Thursday, October 28, 2010

NES Month: Freedom Force

Freedom Force

  • Publisher: SunSoft
  • Developer: SunSoft
  • Release: NES, April 1988
  • Genre: Shooter
  • Players: 1-2, Alternating
  • Rarity/Cost: Common (US$1-10)

In my quest for the perfect Zapper-compatible game, I have come up with the following conclusion: they're all really short.  There are the games that repeat short levels endlessly, or those that have a finite story that is over before you get into it.  Today's subject, Freedom Force by Sunsoft, oddly has some of both of these qualities.  Although you only get five levels before looping back and doing them again, the prospect of earning the best ending by clearing it four times in a row should keep you coming back for more - if you can handle it.

The game itself is a glorified shooting gallery, specifically something like Hogan's Alley on steroids.  As you slowly pan through a location, you must shoot terrorists as they pop out from behind cover, while not shooting hostages and civilians as they do likewise.  These aren't cardboard cutouts, either; everyone's been given quite a few frames of animation, and there's even a tame amount of blood.  If you let an enemy go for too long, they'll start shooting at you and drain your health meter.  Empty either your health or ammo meter, and of course, your game ends.  Shooting an innocent, on the other hand, adds a point to your Error meter.  If you fill up your Error meter with six strikes, you go back to the first level with your score intact.

Keep your health and ammo high, but not your error meter!1
The only way to get power-ups in this game is to shoot the window in the lower-right corner of the screen as something pops up inside.  The Health and Ammo icons refill their respective meters, but nearly every time the Health pickup shows up, it disappears faster than you can even react to it.  Now that's just criminal.  It's easier to just score points to automatically refill your health, but you can only do this twice (at 20,000 and 60,000 points).  If an icon of a weapon shows up, you can shoot it to switch to that weapon.  There's no difference between the .38 caliber handgun and the .44 magnum other than what sound they make (but man is it a satisfying report).  The grenade launcher, on the other hand, takes out multiple people when you pull the trigger - and unfortunately, this includes civilians, so avoid this.  The final icon type makes the game harder by having more people appear at a faster rate.  If you pile on the Harder items, you'll be shooting almost constantly, which was enough of a challenge for a Time Crisis veteran such as myself.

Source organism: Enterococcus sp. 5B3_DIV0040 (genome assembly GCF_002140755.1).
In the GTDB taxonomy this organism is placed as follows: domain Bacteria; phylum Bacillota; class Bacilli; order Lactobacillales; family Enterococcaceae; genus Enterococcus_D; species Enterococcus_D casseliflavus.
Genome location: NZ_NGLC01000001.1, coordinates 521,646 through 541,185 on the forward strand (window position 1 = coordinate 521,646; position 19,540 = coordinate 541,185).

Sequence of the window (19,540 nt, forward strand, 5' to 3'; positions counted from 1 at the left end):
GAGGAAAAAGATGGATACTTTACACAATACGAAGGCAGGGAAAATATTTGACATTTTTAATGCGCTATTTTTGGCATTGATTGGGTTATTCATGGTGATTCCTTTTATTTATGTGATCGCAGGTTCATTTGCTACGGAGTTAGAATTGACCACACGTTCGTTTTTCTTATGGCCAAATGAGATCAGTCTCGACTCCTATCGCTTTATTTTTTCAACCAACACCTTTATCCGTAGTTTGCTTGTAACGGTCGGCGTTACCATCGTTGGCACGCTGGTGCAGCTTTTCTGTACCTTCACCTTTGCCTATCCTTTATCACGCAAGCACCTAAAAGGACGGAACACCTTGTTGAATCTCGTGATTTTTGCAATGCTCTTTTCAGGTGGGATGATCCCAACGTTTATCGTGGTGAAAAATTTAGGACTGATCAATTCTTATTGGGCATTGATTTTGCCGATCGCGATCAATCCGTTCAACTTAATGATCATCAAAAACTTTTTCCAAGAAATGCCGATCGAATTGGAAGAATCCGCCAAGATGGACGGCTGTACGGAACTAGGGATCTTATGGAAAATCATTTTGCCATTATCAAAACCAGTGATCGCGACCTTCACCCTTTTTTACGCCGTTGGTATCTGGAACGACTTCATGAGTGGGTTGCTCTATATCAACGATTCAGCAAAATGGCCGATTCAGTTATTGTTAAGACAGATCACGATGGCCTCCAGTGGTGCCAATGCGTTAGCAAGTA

The plot, paper-thin as it is, suits this game's genre well enough.  First, you rescue an airplane that has been hijacked on the ground, and then you proceed through the airport for the next three scenes.  The fifth and final scene jumps straight to the mastermind's hideout.  Like I said, this game ends before you start to get into it.  Clear this level, and you get what can barely be called a cinematic before going back to the first airplane scene.  You're supposed to get a different ending if you clear the game four times in a row.  I haven't made it that far, but it's a neat thing to work for and it give this game some much-needed replay value.

The Code Breakers mini-game.1
After clearing each second and fourth level, you get to play a mini-game called Code Breakers.  This is a Hangman-type game wherein you are given a category and must shoot letters to select them.  The catch is that you can only shoot letters that are lit up; this group of four letters cycles to the next each second.  Since the hit box for these letters is smaller than the people you shoot in the main game, if your light gun's accuracy is fading, it'll be hard to pick out the letter you want.  You're done when you make five mistakes (not including repeated or non-lit letters), run out of time, or finish the puzzle.  A time bonus is awarded if you complete the puzzle, but you don't lose anything if you can't make it.  There aren't that many puzzles, either, compared to thousands in each of the Wheel of Fortune games.  Execution aside, it's a nice little diversion that doesn't detract from the core of the game.

1992's Lethal Enforcers may have modernized the light gun genre, but many of its facets can be seen here, in a game four to five years older.  Even more shocking is the fact that, for the most part, it all works.  Concepts such as power-ups and hostages to avoid are things that have been ingrained into the minds of gamers who have ever frequented arcades in the 90s.  While I can't guarantee whether or not they first appeared here in Freedom Force, this is still well ahead of its time, and offers just enough replay value to interest a purchase from light gun fans.

Control: 3 Zappers out of 5
Design: 4 Zappers out of 5
Graphics: 3 Zappers out of 5
Audio: 3 Zappers out of 5
The Call: 75% (B-)

1"Freedom Force NES Screenshots".  MobyGameshttp://www.mobygames.com/game/nes/freedom-force_/screenshots.

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